Another signpost of interest during the month was the ability of Woodside Petroleum to rise 10% in a day by paying a special dividend and raising its payout ratio.  Whether the move is more reflective of dividend mania or the potential for a moratorium on project and exploration disasters is unclear, but it’s mighty instructive on current investor behaviour in any case.  In a similar vein, the sharp gold price falls during April may be a harbinger of a bumpier road ahead.  Regardless of the reasons for the gold price fall (investors no longer believing inflation is an issue, outflows from commodity funds, supply from selling by Cyprus/central banks etc.), the move, and the commensurately larger move in most gold stocks, serves to highlight a precariously balanced financial system.  This is no time for complacency.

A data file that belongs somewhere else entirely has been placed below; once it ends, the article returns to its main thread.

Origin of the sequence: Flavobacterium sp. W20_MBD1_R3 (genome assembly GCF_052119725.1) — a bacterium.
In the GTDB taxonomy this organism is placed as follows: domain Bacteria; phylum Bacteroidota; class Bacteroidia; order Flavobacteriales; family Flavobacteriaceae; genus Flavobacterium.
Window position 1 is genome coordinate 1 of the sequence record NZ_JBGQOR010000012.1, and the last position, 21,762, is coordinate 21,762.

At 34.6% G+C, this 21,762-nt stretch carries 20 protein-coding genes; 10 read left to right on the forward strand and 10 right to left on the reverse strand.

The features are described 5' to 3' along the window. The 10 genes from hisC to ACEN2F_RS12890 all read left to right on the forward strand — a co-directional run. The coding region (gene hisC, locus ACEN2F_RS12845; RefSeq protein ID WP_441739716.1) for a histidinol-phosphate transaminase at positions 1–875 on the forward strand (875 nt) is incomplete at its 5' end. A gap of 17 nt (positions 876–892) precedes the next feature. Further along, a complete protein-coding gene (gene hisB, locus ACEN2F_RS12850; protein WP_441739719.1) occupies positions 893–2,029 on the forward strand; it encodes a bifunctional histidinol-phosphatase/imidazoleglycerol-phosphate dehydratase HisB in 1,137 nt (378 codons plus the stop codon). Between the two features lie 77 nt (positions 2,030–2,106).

Being early, in investment terms, is tantamount to being wrong.  Significantly increasing the fund’s exposure to high quality resource producers over the past year has not been a wealth enhancing decision and the pain has escalated in very recent months.  Standing in front of the apparently endless wall of selling as pessimism on the commodity outlook escalates is uncomfortable and increasingly lonely.  If our views on the path forward are even vaguely correct, the protection offered by financial assets buoyed by artificial stimulus is likely to prove illusory.  Accepting progressively lower returns and pushing yields lower without addressing the underlying causes of instability in the economic and financial system is creating larger problems for the future.  As these trends continue our preferred course of action will be to seek refuge in businesses that offer real products and services, deliver them at the lowest cost possible and maintain sensible financial leverage against the earnings.  Whether these earnings emanate from cyclical or defensive businesses is of little concern.  We are more than prepared to endure the ups and downs of a cyclical business if the price of the business is likely to deliver a far superior return over time.  Protecting wealth will almost certainly be a challenging pastime for some time to come, and while comfort and security can be found in following the herd, we’re fairly sure better long term investment returns will not.